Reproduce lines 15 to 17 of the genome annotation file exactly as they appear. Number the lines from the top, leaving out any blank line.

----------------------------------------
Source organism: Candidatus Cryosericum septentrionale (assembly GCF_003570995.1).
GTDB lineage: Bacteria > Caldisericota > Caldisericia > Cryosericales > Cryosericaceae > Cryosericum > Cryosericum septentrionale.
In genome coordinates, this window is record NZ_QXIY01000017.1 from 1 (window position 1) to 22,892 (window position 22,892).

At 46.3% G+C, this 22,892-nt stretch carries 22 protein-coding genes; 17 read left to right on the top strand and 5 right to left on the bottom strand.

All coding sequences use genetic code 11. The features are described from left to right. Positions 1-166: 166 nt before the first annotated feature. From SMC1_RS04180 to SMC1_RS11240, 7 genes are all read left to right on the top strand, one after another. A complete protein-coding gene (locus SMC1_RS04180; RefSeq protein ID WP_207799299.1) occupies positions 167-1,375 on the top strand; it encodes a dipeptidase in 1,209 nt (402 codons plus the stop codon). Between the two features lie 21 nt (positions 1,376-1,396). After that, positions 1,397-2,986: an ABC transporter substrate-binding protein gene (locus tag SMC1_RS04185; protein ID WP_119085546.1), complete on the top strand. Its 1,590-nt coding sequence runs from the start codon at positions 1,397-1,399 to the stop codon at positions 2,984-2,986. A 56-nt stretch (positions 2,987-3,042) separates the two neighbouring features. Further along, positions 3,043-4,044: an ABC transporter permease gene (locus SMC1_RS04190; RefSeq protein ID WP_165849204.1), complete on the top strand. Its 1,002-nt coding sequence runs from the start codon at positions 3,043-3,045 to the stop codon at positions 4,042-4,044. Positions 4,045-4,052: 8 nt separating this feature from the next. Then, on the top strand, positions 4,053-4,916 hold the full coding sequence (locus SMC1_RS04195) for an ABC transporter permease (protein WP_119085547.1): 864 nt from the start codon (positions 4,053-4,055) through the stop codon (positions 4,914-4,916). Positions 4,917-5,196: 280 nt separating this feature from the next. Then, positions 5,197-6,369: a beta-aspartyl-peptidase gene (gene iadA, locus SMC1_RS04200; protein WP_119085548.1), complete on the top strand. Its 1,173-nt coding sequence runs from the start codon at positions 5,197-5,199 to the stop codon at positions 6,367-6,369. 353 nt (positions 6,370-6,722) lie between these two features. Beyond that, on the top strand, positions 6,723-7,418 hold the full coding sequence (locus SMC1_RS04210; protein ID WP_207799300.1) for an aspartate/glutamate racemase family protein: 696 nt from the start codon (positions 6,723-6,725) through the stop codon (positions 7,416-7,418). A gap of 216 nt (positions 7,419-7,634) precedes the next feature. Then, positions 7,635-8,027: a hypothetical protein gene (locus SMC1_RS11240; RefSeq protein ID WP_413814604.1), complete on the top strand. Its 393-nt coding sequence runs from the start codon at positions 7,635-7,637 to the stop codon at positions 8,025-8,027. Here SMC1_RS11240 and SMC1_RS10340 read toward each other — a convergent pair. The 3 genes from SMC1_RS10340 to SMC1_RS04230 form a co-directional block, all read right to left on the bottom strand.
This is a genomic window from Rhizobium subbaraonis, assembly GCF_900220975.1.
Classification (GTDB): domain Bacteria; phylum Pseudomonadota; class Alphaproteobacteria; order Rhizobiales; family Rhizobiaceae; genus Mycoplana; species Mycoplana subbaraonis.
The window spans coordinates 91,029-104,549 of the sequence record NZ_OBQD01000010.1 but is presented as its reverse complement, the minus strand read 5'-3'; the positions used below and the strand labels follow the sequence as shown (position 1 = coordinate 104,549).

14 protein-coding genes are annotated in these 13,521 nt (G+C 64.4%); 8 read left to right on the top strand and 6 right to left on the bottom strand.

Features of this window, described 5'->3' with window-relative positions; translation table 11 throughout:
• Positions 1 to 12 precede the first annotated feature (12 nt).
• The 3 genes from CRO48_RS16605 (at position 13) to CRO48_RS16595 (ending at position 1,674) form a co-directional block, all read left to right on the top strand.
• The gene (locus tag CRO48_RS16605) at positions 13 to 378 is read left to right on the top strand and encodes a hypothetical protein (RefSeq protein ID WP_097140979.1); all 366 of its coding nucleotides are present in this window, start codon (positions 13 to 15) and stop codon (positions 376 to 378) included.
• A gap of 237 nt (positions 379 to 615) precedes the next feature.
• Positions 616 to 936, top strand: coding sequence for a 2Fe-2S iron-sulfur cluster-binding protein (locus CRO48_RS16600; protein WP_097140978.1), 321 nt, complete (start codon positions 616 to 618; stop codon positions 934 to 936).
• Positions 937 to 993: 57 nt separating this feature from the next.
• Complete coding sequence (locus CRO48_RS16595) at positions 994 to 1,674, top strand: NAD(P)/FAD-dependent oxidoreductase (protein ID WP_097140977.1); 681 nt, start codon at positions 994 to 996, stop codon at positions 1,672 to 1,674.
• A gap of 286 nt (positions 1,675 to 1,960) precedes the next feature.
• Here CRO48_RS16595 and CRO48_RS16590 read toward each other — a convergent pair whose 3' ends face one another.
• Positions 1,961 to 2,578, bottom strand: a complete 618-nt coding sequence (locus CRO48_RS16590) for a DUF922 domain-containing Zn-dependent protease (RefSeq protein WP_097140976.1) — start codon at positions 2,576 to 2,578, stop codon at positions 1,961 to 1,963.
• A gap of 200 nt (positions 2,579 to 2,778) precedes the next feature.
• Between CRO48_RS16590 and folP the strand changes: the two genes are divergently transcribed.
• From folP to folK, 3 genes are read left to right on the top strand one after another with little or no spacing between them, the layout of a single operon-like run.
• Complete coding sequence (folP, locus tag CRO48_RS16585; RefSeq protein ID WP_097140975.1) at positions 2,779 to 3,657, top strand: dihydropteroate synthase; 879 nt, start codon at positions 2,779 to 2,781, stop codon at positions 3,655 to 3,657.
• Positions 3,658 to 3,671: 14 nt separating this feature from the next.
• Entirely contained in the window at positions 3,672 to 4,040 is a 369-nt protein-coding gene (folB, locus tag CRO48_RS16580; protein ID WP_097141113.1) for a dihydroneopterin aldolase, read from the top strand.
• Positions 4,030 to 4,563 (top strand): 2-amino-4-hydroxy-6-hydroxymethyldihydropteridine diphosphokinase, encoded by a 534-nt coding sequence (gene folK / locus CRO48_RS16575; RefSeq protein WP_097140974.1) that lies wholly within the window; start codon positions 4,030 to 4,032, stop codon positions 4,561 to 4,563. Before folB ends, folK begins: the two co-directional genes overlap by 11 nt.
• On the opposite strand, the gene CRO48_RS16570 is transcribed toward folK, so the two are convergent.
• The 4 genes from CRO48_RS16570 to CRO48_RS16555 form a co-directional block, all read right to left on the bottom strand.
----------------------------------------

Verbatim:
• Positions 616 to 936, top strand: coding sequence for a 2Fe-2S iron-sulfur cluster-binding protein (locus CRO48_RS16600; protein WP_097140978.1), 321 nt, complete (start codon positions 616 to 618; stop codon positions 934 to 936).
• Positions 937 to 993: 57 nt separating this feature from the next.
• Complete coding sequence (locus CRO48_RS16595) at positions 994 to 1,674, top strand: NAD(P)/FAD-dependent oxidoreductase (protein ID WP_097140977.1); 681 nt, start codon at positions 994 to 996, stop codon at positions 1,672 to 1,674.